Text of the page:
IL-1β, TNF-α, and IL-6 all accelerate in vitro calcification by human adipose tissue-derived mesenchymal stem cells through increased expression of runt-related transcription factor 2 (RUNX2), a transcription factor associated with osteoblast differentiation [21]. Of these, IL-6 is the most efficacious at enhancing RUNX2 expression [21]. IL-6 increases activity of the downstream wingless-type (WNT)-5A pathway in a signal transducer and activator of transcription 3 (STAT3), but not in a STAT1-dependent manner. Interestingly, the IL-6/STAT3 pathway is activated in M2 macrophages but inhibited in M1 macrophages [22]. Although the roles of these proinflammatory cytokines have been studied in various cell types and diseases, their common involvement in tissue calcification underscores the potential importance of macrophages in the pathogenesis of dystrophic CC. Future studies should investigate the mechanisms of IL-1β, IL-6, and TNF-α specifically in CC.
Neutrophils are important players in the pathogenesis of CC [23]. One mechanism by which neutrophils contribute to host defense is the extrusion of DNA and cytoplasmic contents, forming neutrophil extracellular traps (NETs). In children with DM, tissue-infiltrating neutrophils engulfed deposits of calcium phosphate crystals, triggering cell death via generation of reactive oxygen species (ROS) and phosphoinositide 3-kinase-mediated signaling [23]. Interestingly, NET formation only occurred in proximity to calcium phosphate crystals, as NETosis was elevated in CC deposits but not plasma isolated from these juvenile DM patients [23].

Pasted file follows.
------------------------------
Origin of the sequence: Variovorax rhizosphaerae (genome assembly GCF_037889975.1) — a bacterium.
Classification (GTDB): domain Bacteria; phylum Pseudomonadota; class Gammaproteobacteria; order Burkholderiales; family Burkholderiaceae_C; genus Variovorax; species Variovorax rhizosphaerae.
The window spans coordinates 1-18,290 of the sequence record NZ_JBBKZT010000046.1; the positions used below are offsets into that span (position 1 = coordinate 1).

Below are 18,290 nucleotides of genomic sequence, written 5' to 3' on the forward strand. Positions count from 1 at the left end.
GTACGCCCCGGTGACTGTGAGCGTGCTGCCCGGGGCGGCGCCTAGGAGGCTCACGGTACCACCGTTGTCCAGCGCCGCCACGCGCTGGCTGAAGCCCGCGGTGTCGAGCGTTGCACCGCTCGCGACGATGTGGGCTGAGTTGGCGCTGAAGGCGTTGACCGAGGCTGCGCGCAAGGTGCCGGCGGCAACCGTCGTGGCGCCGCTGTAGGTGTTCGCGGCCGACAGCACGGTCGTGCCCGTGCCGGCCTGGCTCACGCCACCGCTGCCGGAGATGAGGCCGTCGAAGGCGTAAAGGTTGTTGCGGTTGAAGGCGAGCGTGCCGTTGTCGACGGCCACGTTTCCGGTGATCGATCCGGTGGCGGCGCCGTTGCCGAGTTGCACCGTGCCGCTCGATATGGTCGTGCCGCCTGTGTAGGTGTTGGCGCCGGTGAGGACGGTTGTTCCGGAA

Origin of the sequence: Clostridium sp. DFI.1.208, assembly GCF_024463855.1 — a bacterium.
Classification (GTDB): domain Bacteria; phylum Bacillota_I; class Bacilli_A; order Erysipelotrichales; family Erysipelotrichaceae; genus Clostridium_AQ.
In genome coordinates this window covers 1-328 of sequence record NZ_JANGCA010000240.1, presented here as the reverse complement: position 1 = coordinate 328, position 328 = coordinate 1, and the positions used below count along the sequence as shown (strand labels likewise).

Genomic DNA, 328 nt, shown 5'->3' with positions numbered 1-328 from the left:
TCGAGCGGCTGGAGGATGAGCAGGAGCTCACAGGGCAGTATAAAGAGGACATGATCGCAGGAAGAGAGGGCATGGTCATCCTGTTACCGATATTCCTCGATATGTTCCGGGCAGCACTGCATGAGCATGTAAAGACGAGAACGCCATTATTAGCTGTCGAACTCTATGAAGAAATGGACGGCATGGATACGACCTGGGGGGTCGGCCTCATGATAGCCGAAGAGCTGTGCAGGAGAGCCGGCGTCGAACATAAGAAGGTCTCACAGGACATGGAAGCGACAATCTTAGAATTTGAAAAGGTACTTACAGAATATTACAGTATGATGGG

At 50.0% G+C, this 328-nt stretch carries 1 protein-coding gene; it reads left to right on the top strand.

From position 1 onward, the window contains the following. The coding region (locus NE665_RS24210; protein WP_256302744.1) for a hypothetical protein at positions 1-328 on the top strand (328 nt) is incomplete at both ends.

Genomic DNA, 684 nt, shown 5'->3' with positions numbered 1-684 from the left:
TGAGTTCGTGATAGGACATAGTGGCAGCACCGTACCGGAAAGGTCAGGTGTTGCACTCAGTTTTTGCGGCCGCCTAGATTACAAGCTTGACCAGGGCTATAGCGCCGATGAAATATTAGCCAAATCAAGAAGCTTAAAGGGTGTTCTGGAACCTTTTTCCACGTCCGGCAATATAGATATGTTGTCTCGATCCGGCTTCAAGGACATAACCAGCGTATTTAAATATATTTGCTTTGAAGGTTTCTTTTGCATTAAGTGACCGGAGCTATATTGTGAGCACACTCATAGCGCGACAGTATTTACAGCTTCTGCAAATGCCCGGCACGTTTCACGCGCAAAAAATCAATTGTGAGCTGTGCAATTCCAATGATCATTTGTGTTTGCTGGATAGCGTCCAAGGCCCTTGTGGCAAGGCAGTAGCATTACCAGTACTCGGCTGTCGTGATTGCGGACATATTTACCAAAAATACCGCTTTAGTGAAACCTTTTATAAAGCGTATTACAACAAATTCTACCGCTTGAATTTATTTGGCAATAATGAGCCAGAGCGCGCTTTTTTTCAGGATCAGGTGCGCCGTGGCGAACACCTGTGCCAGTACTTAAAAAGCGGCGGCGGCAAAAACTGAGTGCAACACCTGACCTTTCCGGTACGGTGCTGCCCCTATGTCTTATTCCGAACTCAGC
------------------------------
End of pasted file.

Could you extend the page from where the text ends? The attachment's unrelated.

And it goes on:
Complement may also play an important role in the innate immune pathogenesis of CC. A case-control study of patients with systemic sclerosis found that the presence of CC was associated with higher serum levels of mannose-binding lectin (MBL) compared to the absence of CC [24]. The lectin complement pathway initiates when MBL (or other pattern-recognition molecules) binds PAMPs to form oligomeric complexes with MBL-associated serine protease (MASP)-1 and MASP-2 [25]. MASP-2 leads to cleavage of C4 and C2 to form C3 convertase, which triggers the complement cascade [25]. Indeed, elevated complement activity is associated with calcification in vascular diseases. In stenotic aortic valves, mRNA and protein levels of the membrane attack complex C5b-C9 and the anaphylatoxin receptor C3aR are increased [26]. In this study, C3aR expression was significantly increased by TNF-α in cultured myofibroblasts [26]. Calcifications in the abdominal aorta are also associated with elevated serum levels of MBL and the anaphylatoxins C3a and C5a [27]. One possible mechanism is multifunctional urokinase receptor (uPAR)-mediated upregulation of C5aR expression upon osteogenic differentiation of mesenchymal stem cells [28]. uPAR-knockout mice with diet-induced atherosclerosis demonstrated limited expression of C5aR and aortic calcifications compared to the control [28]. The uPAR-C5aR axis appears to mediate osteogenic differentiation through nuclear factor kappa B (NF-κB), a transcription factor that regulates many innate immune cells and pathways to promote inflammation [28]. While the precise mechanism through which complement activity contributes to CC is yet to be determined, studies of vascular calcification indicate that proinflammatory pathways are likely to be involved.